Reforms that would reduce the state’s cost burdens and improve its climate for growth.
If Governor Cuomo succeeds in imposing a tax on prescription opioids, state government would largely be taxing itself.
Here’s another health care cut that Albany can stop worrying about: Despite losing $1 billion in federal funding, the state’s Essential Plan is actually expected to run a hefty surplus—which the Cuomo administration is using to plug budget holes.
Sign-ups for both government-sponsored and private health coverage through the New York State of Health insurance exchange surged during this year’s open-enrollment period, a sign of continued consumer demand in the face of political turmoil and rising premiums.
After many dire warnings about cuts to health care in Washington, it’s worth noting that federal funding for the state’s massive Medicaid program is still on track to go up, not down, in the year ahead.
Facing a multibillion-dollar gap in state finances, Governor Cuomo has turned to one of Albany’s favorite piggy banks: the health care industry.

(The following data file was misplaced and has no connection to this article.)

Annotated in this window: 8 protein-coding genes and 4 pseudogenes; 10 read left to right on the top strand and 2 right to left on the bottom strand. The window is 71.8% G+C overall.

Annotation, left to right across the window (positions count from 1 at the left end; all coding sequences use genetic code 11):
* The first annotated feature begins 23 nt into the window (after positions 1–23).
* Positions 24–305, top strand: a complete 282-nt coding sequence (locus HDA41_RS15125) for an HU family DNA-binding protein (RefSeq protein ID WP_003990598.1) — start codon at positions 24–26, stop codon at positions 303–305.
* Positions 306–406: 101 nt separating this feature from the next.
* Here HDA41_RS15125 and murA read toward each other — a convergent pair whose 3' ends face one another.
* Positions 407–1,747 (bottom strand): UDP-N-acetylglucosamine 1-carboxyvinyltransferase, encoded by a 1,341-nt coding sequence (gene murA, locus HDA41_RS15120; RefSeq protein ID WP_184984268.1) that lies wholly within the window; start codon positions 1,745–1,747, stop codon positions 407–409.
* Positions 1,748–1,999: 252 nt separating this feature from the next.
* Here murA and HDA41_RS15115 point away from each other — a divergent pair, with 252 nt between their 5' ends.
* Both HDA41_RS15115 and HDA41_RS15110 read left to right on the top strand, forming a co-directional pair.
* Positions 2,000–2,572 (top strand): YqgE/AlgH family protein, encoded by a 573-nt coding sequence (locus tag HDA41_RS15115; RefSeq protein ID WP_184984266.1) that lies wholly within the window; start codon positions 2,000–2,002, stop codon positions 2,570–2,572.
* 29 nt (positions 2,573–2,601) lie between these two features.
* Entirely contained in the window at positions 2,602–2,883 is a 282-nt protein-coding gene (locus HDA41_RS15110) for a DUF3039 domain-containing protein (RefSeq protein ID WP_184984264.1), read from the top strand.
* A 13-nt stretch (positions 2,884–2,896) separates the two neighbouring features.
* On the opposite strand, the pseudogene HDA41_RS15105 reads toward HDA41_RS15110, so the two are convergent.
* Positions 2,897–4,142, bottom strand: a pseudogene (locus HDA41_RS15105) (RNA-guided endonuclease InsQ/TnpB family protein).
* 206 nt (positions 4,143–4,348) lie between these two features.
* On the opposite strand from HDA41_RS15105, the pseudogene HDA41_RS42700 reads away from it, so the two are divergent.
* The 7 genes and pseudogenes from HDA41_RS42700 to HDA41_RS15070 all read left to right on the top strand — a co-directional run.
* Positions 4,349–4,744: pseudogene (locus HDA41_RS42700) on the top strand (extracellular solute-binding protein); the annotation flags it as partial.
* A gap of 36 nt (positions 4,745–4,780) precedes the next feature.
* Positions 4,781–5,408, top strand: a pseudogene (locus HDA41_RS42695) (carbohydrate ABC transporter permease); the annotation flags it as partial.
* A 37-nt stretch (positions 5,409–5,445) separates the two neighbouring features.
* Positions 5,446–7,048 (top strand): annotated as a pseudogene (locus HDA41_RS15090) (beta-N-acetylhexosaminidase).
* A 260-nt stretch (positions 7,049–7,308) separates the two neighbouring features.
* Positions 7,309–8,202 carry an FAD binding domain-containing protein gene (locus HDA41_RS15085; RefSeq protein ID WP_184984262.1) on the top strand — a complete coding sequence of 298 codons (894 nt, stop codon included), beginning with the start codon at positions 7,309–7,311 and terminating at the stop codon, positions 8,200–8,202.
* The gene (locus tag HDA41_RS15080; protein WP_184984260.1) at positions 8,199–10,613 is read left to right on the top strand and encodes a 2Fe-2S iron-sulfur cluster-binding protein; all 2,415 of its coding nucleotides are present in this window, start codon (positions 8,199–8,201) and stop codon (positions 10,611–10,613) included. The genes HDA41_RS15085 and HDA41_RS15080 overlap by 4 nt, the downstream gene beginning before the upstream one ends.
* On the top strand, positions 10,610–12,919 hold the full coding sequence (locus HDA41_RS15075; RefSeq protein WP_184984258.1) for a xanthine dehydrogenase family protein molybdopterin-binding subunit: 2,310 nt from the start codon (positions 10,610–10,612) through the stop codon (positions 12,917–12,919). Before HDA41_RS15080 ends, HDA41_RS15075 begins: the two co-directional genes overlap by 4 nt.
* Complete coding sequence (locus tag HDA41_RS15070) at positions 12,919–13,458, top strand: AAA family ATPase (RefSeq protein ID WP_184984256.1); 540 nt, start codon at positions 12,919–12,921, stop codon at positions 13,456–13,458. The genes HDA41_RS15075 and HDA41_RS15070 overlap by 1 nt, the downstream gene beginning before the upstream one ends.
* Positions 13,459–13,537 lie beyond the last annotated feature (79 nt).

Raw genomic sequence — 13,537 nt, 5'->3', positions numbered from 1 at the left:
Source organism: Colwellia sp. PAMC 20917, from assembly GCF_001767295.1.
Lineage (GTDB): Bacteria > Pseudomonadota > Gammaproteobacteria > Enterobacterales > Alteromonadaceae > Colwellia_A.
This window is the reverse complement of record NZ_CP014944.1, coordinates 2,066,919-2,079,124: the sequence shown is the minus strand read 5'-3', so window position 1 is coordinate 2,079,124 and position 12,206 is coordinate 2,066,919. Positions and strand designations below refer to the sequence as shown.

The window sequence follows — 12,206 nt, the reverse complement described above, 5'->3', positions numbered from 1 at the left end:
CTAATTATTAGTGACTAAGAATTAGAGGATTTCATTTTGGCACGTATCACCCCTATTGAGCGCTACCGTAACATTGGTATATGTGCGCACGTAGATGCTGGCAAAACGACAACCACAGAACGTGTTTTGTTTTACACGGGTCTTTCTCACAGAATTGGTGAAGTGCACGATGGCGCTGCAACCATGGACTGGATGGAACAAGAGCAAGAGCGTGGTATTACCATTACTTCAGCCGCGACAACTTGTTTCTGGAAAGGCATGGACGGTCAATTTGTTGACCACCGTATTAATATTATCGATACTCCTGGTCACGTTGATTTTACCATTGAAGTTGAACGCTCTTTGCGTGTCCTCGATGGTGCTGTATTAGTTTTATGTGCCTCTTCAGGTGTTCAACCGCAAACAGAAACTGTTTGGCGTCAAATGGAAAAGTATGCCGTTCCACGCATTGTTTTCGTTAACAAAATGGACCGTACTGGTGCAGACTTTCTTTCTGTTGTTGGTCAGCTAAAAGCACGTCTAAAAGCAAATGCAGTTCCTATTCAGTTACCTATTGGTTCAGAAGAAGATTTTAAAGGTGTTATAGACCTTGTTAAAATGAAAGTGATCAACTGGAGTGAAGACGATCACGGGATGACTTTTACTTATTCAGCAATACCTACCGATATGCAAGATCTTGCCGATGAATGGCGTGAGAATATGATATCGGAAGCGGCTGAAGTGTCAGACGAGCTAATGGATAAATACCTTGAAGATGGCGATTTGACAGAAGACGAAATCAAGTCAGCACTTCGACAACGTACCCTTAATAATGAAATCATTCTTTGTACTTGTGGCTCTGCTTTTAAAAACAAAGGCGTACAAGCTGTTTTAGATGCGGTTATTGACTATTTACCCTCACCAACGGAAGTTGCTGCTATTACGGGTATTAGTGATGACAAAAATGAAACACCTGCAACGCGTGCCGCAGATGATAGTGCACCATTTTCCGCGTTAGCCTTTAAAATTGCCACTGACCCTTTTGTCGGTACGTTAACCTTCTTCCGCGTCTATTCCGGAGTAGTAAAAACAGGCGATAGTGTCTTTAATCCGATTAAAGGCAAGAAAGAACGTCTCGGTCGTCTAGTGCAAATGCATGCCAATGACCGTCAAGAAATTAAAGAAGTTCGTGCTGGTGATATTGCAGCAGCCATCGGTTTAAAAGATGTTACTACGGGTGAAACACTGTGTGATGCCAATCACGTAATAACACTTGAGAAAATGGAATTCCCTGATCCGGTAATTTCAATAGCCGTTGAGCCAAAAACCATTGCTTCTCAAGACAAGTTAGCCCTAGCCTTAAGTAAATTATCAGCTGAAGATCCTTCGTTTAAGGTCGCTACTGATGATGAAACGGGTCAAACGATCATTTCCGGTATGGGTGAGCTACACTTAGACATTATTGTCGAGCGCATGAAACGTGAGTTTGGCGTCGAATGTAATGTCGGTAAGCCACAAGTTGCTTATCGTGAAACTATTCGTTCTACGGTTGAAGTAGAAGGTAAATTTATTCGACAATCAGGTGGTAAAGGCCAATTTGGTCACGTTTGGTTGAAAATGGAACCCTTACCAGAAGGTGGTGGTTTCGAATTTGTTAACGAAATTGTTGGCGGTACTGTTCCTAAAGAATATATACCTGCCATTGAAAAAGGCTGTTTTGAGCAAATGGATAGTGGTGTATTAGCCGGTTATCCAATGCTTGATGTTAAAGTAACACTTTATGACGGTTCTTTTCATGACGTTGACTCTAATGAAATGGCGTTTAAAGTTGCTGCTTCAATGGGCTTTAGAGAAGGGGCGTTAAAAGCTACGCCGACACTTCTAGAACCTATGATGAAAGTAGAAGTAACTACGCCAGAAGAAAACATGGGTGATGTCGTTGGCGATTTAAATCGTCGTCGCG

Governor Cuomo’s budget makes no major change in the Essential Plan—a low-cost state-sponsored health plan—despite the loss of almost $1 billion in federal aid.
An outside analysis of New York’s spending on prescription drugs for Medicaid recipients raises questions about how the Cuomo administration is enforcing a newly enacted cap on those costs.
Here’s something you don’t see every day: a report about Medicaid in which New York’s costs are substantially lower than the national average.
For all the taxes that Congress is aiming to cut, one has surprisingly dodged the ax so far: the $14.3 billion “Health Insurance Tax,” or HIT.
A bill requiring health plans to cover digital breast tomosynthesis, a three-dimensional type of mammography, has been delivered to Governor Andrew Cuomo’s office for his signature or veto. If the measure is enacted into law, it would be a classic case of healthcare politics rushing ahead of medical science.
The Graham-Cassidy healthcare bill heading to a possible vote next week would appear to be more costly for New York State in the long term than previous GOP repeal-and-replace plans.